Commentary: Many Muslims have died in the service of America

The Miami HeraldNovember 12, 2009 

A sampling from the web:

"Why are these Muslim invaders allowed to carry on freely in this country -- protected by outreach, Obama, and PC mental illness?"

"Simply put, most Muslims in non-Islamic countries have an evil axe to grind and a scurrilous hidden agenda."

"Muslims should be deported from this country! They offer nothing to Americans!"

This outburst of vituperation from message boards and bloggers is, of course, traceable to Maj. Nidal Malik Hasan, the Army psychiatrist and American Muslim accused of shooting 13 people dead and wounding 29 others in a rampage last week at Fort Hood, Texas. At this writing, we know next to nothing of why he did it.

Maybe he was a stone cold psychopath like Eric Harris who, with Dylan Klebold, shot up Columbine High in 1999.

Maybe he was deranged and delusional like Seung-Hui Cho, who killed 32 people and himself at Virginia Tech in 2007.

Maybe he was driven by a grudge against the federal government like Timothy McVeigh, who blew up a federal building in 1995.

Maybe he was a terrorist.

Predictably, it is the last possibility that has ignited outrage and condemnation from the usual speak-first, think-later types, employing the usual sweeping half truths and untruths to argue that Muslims are un-American and contribute nothing to this country.

One wonders what they would say, then, to Cpl. Kareem Rashad Sultan Khan, U.S. Army, Muslim, American, killed by a roadside bomb in Iraq.

Or to Spec. Rasheed Sahib, U.S. Army, Muslim, American, accidentally shot to death by a fellow soldier in Iraq.

Or to Maj. James Ahearn, U.S. Army, Muslim, American, killed by a bomb in Iraq.

Or to Cpt. Humayun Khan, U.S. Army, Muslim, American, killed when he approached a suicide bomber in Iraq.

Would they continue in loud ignorance? Or would they simply, finally, shut up?

The latter is probably too much to hope: The majority is often eager to stamp the minority with the worst actions of its worst members. The minority is left to wonder why only its worst are judged emblematic, while its best are forgotten or ignored.

So it is for Muslims, now, sacrifices and service unremembered and unremarked.

If you study the list of recent American casualties, you find names redolent of every other place on Earth, names that smell of Scottish highlands and Korean marketplaces, Yemeni ports and Nigerien mosques, Russian steppes and Mexican farms.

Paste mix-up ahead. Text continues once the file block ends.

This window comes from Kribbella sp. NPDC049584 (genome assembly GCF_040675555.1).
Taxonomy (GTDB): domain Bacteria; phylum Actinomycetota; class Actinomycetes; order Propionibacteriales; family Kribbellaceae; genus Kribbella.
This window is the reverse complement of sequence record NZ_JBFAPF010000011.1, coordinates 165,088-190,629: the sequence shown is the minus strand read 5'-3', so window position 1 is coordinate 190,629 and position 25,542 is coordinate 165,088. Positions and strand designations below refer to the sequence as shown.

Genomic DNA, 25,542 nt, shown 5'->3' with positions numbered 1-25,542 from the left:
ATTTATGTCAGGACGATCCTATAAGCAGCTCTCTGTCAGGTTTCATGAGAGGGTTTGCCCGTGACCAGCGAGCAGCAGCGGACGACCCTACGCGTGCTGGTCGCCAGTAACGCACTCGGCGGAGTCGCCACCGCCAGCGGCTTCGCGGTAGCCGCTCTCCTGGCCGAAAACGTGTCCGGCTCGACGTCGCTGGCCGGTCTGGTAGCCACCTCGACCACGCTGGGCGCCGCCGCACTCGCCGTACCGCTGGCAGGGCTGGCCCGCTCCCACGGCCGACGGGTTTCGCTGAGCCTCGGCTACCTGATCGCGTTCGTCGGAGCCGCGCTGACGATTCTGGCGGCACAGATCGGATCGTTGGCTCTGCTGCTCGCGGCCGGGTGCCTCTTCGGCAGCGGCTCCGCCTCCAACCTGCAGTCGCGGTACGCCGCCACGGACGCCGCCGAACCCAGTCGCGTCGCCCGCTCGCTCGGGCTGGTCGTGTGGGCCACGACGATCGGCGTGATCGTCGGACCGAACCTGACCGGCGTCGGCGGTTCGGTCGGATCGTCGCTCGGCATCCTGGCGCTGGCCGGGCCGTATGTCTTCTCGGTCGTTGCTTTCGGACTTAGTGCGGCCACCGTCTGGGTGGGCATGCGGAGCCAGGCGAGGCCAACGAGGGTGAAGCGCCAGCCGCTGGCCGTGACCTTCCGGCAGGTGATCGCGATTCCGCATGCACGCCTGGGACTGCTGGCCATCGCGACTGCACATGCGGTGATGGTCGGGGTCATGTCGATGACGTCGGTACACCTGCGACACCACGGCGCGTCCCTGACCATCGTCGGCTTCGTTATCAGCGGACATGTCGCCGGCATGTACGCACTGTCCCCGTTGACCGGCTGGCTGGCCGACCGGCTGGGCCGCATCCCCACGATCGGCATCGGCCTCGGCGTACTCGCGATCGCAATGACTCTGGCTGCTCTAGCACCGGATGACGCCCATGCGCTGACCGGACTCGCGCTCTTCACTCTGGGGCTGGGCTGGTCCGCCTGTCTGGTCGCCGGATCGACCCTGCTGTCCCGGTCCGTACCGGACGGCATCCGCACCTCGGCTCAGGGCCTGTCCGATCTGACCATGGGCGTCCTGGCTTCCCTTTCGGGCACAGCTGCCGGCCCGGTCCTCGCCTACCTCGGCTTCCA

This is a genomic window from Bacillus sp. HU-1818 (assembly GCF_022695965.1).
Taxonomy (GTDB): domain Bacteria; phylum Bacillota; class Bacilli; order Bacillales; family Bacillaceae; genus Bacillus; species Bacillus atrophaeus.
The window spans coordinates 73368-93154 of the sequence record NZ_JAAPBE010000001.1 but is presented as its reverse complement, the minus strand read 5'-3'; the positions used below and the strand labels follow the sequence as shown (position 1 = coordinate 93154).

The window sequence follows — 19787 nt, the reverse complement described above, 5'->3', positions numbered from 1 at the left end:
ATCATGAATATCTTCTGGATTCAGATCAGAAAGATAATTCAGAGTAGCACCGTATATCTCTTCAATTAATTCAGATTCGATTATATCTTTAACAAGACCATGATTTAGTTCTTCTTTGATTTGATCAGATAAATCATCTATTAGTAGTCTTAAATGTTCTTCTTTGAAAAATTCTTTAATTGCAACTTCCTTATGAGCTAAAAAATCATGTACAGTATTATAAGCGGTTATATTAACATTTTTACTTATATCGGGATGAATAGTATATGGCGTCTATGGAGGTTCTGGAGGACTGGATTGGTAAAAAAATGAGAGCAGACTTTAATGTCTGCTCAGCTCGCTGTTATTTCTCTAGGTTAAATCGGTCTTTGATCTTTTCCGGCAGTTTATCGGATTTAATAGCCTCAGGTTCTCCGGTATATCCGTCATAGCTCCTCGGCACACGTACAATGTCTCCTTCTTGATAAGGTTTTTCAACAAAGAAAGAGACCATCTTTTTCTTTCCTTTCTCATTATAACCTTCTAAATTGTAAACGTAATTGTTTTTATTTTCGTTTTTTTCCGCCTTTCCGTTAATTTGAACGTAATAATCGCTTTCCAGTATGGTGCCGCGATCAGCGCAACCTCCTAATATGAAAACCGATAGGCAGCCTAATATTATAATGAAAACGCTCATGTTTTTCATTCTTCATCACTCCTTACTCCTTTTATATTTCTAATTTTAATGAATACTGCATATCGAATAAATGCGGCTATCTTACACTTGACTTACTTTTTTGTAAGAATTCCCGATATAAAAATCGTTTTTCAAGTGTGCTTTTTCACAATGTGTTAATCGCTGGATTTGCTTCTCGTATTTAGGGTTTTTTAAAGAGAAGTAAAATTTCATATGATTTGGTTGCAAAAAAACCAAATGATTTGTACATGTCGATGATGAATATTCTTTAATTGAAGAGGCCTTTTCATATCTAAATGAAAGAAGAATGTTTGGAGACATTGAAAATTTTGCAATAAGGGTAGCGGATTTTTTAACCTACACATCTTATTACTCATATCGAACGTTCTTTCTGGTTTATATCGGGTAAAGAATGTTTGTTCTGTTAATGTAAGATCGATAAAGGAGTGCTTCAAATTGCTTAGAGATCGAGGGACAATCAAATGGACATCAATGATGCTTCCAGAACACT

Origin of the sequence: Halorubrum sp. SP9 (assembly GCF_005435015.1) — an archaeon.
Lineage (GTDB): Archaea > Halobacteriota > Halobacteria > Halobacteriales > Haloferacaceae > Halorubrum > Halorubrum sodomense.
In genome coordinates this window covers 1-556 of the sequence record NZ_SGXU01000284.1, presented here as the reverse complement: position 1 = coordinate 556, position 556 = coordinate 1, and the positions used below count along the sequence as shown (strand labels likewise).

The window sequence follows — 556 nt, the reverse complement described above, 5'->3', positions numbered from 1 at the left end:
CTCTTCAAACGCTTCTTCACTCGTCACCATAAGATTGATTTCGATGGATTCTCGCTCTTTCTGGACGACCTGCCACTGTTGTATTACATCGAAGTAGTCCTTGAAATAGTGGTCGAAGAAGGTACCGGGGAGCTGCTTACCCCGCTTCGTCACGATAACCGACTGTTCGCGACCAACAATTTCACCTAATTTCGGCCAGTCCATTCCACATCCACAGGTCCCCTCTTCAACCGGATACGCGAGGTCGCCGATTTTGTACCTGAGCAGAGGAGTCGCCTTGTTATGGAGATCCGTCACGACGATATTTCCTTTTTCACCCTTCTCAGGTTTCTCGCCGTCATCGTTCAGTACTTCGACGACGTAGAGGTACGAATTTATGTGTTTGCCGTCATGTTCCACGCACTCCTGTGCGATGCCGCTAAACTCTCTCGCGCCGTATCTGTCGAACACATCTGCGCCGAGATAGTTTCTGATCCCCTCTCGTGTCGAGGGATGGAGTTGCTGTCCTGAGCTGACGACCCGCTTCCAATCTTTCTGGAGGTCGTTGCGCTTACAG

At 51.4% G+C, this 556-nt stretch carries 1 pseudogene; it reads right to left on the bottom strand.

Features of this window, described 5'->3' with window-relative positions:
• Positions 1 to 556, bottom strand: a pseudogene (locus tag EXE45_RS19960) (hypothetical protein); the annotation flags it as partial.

All of them choosing to make their lives here in the land of burger joints, rap music and amber waves of grain -- a land where, it is boasted, a man is not his past, a man is not his culture, a man is not his tribe. A man is a man.

It is an ideal never fully realized and yet, an ideal soldiers with names from every other place on Earth sign up every day to defend. That ought to tell you something. It ought to make you proud.

And it ought to leave you impatient with the shrill, intolerant voices who would have us believe Nidal Malik Hasan is every Muslim in America.

For what it's worth, those same voices sang out when Japanese-American soldiers left internment camps to fight for freedom. And when African-American soldiers went abroad to defend democracy, then came home and were lynched still wearing their uniforms.

The story is told of a black woman who refused to salute the American flag and scorned her father, a veteran, because he did. Finally he explained: He did not stand to honor the nation as it was, but the nation as it could be if only it embraced its own ideals.

One suspects his reasoning would resonate today with the Muslim-American soldier walking his post in the wake of the shooting at Fort Hood. He stands up for his country.

Let us hope his country will do the same for him.

ABOUT THE WRITER

Leonard Pitts Jr., winner of the 2004 Pulitzer Prize for commentary, is a columnist for the Miami Herald, 1 Herald Plaza, Miami, Fla. 33132. Readers may write to him via e-mail at lpitts@miamiherald.com. He chats with readers every Wednesday from 1 p.m. to 2 p.m. EDT at Ask Leonard.

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